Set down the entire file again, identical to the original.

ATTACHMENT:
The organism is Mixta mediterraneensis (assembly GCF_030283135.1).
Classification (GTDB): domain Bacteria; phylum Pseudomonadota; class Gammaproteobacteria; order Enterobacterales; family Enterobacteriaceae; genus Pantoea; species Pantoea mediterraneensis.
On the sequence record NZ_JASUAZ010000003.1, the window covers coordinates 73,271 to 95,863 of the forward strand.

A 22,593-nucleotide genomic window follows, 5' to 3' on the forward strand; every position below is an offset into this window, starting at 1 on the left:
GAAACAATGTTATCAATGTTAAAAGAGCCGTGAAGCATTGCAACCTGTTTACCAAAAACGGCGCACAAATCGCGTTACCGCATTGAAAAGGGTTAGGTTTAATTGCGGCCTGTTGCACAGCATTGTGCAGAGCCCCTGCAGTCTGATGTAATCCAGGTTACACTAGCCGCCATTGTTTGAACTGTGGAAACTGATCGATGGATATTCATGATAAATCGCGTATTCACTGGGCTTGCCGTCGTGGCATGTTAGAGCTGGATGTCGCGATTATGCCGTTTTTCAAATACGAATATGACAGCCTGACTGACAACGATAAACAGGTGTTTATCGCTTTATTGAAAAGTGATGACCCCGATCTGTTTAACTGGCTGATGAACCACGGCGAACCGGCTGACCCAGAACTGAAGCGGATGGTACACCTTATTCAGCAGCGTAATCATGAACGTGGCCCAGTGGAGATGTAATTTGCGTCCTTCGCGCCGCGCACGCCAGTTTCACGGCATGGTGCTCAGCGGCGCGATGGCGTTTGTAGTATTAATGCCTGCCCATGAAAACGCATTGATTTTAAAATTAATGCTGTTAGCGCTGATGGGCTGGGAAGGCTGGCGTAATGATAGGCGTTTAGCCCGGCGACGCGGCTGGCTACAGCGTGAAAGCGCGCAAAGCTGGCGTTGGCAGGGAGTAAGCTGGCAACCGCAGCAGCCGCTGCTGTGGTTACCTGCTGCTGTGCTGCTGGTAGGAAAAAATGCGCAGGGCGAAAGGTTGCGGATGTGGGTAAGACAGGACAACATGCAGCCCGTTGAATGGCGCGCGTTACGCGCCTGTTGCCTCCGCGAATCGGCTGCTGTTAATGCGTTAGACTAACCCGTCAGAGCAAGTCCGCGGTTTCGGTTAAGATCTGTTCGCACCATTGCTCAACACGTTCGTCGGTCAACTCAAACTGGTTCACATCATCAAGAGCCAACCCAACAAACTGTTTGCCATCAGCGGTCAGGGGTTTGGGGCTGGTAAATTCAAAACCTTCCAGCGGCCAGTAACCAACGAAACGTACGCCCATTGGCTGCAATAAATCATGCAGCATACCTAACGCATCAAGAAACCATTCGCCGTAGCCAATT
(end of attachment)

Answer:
The organism is Mixta mediterraneensis (assembly GCF_030283135.1).
Classification (GTDB): domain Bacteria; phylum Pseudomonadota; class Gammaproteobacteria; order Enterobacterales; family Enterobacteriaceae; genus Pantoea; species Pantoea mediterraneensis.
On the sequence record NZ_JASUAZ010000003.1, the window covers coordinates 73,271 to 95,863 of the forward strand.

A 22,593-nucleotide genomic window follows, 5' to 3' on the forward strand; every position below is an offset into this window, starting at 1 on the left:
GAAACAATGTTATCAATGTTAAAAGAGCCGTGAAGCATTGCAACCTGTTTACCAAAAACGGCGCACAAATCGCGTTACCGCATTGAAAAGGGTTAGGTTTAATTGCGGCCTGTTGCACAGCATTGTGCAGAGCCCCTGCAGTCTGATGTAATCCAGGTTACACTAGCCGCCATTGTTTGAACTGTGGAAACTGATCGATGGATATTCATGATAAATCGCGTATTCACTGGGCTTGCCGTCGTGGCATGTTAGAGCTGGATGTCGCGATTATGCCGTTTTTCAAATACGAATATGACAGCCTGACTGACAACGATAAACAGGTGTTTATCGCTTTATTGAAAAGTGATGACCCCGATCTGTTTAACTGGCTGATGAACCACGGCGAACCGGCTGACCCAGAACTGAAGCGGATGGTACACCTTATTCAGCAGCGTAATCATGAACGTGGCCCAGTGGAGATGTAATTTGCGTCCTTCGCGCCGCGCACGCCAGTTTCACGGCATGGTGCTCAGCGGCGCGATGGCGTTTGTAGTATTAATGCCTGCCCATGAAAACGCATTGATTTTAAAATTAATGCTGTTAGCGCTGATGGGCTGGGAAGGCTGGCGTAATGATAGGCGTTTAGCCCGGCGACGCGGCTGGCTACAGCGTGAAAGCGCGCAAAGCTGGCGTTGGCAGGGAGTAAGCTGGCAACCGCAGCAGCCGCTGCTGTGGTTACCTGCTGCTGTGCTGCTGGTAGGAAAAAATGCGCAGGGCGAAAGGTTGCGGATGTGGGTAAGACAGGACAACATGCAGCCCGTTGAATGGCGCGCGTTACGCGCCTGTTGCCTCCGCGAATCGGCTGCTGTTAATGCGTTAGACTAACCCGTCAGAGCAAGTCCGCGGTTTCGGTTAAGATCTGTTCGCACCATTGCTCAACACGTTCGTCGGTCAACTCAAACTGGTTCACATCATCAAGAGCCAACCCAACAAACTGTTTGCCATCAGCGGTCAGGGGTTTGGGGCTGGTAAATTCAAAACCTTCCAGCGGCCAGTAACCAACGAAACGTACGCCCATTGGCTGCAATAAATCATGCAGCATACCTAACGCATCAAGAAACCATTCGCCGTAGCCAATT